In light of the urgency of climate change we consider it to be legitimate to transgress the framework of what is legal with our protest. Thereby we take up the tradition of civil disobedience and direct action that helped social movements achieve important improvements, such as votes for women and the formal equality of people with different skin colours.
Civil disobedience is a violation of legal norms that is symbolic and performed because of conscientious objections, therefore: a conscious decision to transgress these rules. It aims at the immediate prevention of an unjust situation (e.g. airline passengers preventing a deportation by standing up before the machine can set off) or disobeying an order (Rosa Parks remaining seated on the bus, in a spot that is meant to be used by white people only). At the same time, civil disobedience wants to influence the public opinion aswell.
Direct actions are a close relative of civil disobedience. The term describes an immediate intervention in economic and political relations. Instead of yielding ones power to stakeholders (e.g. parlamentarians), the people affected take the implementation of their interest into their own hands. Direct actions can be strikes, sitting blockades, boycotts, occupations of businesses, trees or houses, or sabotage, such as removing gravel from the traintracks in the protest against the transport of nuclear waste in the Wendland.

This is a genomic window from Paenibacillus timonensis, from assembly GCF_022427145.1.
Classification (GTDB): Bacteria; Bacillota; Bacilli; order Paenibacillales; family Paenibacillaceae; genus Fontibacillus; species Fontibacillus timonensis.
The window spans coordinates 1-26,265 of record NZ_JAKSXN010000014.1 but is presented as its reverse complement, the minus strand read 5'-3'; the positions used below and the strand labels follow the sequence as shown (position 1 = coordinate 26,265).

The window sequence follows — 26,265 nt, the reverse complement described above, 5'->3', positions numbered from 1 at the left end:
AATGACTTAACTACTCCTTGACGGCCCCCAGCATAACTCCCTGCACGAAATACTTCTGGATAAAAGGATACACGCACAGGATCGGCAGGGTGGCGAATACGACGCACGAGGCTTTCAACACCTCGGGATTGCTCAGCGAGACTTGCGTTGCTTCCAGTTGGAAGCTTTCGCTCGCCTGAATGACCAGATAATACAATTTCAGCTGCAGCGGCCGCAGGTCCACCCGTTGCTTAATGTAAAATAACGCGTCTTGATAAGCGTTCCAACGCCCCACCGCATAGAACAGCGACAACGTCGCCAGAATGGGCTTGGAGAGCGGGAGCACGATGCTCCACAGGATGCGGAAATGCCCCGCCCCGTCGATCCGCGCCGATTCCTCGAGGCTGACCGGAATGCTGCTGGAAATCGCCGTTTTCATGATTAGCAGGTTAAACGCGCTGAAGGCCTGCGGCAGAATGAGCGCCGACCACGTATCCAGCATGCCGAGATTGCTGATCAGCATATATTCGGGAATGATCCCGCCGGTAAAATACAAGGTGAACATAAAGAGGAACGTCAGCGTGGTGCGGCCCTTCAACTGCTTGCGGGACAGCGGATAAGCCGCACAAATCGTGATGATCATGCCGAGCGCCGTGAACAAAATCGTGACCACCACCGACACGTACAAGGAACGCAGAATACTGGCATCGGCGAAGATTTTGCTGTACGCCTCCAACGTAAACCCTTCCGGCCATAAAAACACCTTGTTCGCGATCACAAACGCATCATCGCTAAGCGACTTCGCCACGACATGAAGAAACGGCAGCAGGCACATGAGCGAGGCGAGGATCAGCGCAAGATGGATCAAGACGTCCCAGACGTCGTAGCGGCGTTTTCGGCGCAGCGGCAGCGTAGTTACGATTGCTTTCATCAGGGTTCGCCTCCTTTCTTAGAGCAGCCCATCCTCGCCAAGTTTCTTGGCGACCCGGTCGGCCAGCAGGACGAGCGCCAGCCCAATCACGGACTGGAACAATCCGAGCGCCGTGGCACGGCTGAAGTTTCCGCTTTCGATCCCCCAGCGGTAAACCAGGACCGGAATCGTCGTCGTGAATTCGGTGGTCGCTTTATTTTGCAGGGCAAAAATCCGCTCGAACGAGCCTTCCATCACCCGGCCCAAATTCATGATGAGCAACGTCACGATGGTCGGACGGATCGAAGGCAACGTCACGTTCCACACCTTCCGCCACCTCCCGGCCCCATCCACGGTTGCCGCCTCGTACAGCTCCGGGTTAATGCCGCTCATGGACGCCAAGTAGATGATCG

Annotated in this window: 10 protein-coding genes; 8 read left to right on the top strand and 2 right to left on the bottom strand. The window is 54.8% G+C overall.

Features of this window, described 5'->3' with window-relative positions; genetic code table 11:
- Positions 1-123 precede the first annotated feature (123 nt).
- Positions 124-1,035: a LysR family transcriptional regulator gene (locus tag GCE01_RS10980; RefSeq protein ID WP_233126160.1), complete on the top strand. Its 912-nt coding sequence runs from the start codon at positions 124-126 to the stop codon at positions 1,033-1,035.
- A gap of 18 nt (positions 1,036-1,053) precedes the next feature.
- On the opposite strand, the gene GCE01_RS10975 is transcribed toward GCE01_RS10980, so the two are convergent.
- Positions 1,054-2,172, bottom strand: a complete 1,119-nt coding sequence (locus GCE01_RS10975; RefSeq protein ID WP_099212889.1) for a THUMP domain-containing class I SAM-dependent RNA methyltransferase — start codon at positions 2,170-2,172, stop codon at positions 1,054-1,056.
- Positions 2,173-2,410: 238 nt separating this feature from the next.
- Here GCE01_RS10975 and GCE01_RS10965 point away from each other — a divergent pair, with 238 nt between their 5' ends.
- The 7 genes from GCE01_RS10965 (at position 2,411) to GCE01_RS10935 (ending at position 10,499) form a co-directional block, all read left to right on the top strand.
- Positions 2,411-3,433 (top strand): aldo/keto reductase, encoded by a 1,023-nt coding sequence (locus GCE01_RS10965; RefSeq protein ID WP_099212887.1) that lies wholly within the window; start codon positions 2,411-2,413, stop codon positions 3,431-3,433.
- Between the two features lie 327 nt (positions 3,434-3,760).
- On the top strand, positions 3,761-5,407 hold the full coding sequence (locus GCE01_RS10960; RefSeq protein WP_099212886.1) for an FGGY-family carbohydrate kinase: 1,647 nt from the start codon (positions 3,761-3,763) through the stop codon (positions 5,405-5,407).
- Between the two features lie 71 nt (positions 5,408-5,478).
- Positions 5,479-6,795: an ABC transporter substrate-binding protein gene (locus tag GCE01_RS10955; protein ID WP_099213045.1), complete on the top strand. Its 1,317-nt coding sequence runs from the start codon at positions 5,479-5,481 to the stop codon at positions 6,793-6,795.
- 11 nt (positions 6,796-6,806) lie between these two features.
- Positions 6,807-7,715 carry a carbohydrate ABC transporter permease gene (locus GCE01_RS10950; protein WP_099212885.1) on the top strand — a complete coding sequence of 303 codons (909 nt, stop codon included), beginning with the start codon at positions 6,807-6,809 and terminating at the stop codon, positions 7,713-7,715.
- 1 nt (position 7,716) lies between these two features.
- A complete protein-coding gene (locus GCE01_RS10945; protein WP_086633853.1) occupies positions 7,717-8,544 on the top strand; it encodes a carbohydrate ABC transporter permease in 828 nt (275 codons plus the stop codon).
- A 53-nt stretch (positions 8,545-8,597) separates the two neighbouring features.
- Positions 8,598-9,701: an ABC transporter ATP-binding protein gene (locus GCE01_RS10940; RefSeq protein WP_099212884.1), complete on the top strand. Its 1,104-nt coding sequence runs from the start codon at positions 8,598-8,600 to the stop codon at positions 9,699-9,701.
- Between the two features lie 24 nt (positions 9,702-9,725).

Our actions are about both: we directly put ourselves in the way of a destructive process, but we also take a stance in the media, which again influences the public debate and increases pressure on decision makers.
Oftentimes bigger actions contain an action consensus that is negotiated during the preparation process. During “Ende Gelaende“ that meant: “We will behave in a calm and cool-headed way. Escalation will not be provoked by us. We will not put people in danger“ or “Our action is not directed at RWE/Vattenfall workers or the police.“
„Ultimately you have to make a choice: What do you have a greater commitment to: To law or to justice.“
„If we want to prevent the worst effects of climate change, every single ton of coal we wrest from the soil is already one too much. Governments are not pulling the emergency brake – which is why we need to act.“
Hannah Eichberger, Ende Gelände